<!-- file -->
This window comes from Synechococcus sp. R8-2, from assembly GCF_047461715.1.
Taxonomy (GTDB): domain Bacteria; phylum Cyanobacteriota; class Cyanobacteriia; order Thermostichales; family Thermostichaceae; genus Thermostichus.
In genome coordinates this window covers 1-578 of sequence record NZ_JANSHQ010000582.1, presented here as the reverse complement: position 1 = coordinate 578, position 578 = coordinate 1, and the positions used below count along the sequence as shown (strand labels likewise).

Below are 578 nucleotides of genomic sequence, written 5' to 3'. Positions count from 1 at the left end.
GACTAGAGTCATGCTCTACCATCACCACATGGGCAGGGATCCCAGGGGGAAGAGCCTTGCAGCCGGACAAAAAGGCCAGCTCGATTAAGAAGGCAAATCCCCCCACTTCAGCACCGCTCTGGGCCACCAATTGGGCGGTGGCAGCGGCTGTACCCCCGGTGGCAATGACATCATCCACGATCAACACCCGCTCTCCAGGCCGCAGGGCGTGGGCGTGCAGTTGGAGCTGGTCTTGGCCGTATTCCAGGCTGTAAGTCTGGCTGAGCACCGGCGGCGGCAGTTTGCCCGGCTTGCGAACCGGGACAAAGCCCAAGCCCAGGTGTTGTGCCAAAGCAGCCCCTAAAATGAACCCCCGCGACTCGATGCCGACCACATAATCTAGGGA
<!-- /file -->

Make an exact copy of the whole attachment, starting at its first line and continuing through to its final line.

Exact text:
This window comes from Synechococcus sp. R8-2, from assembly GCF_047461715.1.
Taxonomy (GTDB): domain Bacteria; phylum Cyanobacteriota; class Cyanobacteriia; order Thermostichales; family Thermostichaceae; genus Thermostichus.
In genome coordinates this window covers 1-578 of sequence record NZ_JANSHQ010000582.1, presented here as the reverse complement: position 1 = coordinate 578, position 578 = coordinate 1, and the positions used below count along the sequence as shown (strand labels likewise).

Below are 578 nucleotides of genomic sequence, written 5' to 3'. Positions count from 1 at the left end.
GACTAGAGTCATGCTCTACCATCACCACATGGGCAGGGATCCCAGGGGGAAGAGCCTTGCAGCCGGACAAAAAGGCCAGCTCGATTAAGAAGGCAAATCCCCCCACTTCAGCACCGCTCTGGGCCACCAATTGGGCGGTGGCAGCGGCTGTACCCCCGGTGGCAATGACATCATCCACGATCAACACCCGCTCTCCAGGCCGCAGGGCGTGGGCGTGCAGTTGGAGCTGGTCTTGGCCGTATTCCAGGCTGTAAGTCTGGCTGAGCACCGGCGGCGGCAGTTTGCCCGGCTTGCGAACCGGGACAAAGCCCAAGCCCAGGTGTTGTGCCAAAGCAGCCCCTAAAATGAACCCCCGCGACTCGATGCCGACCACATAATCTAGGGA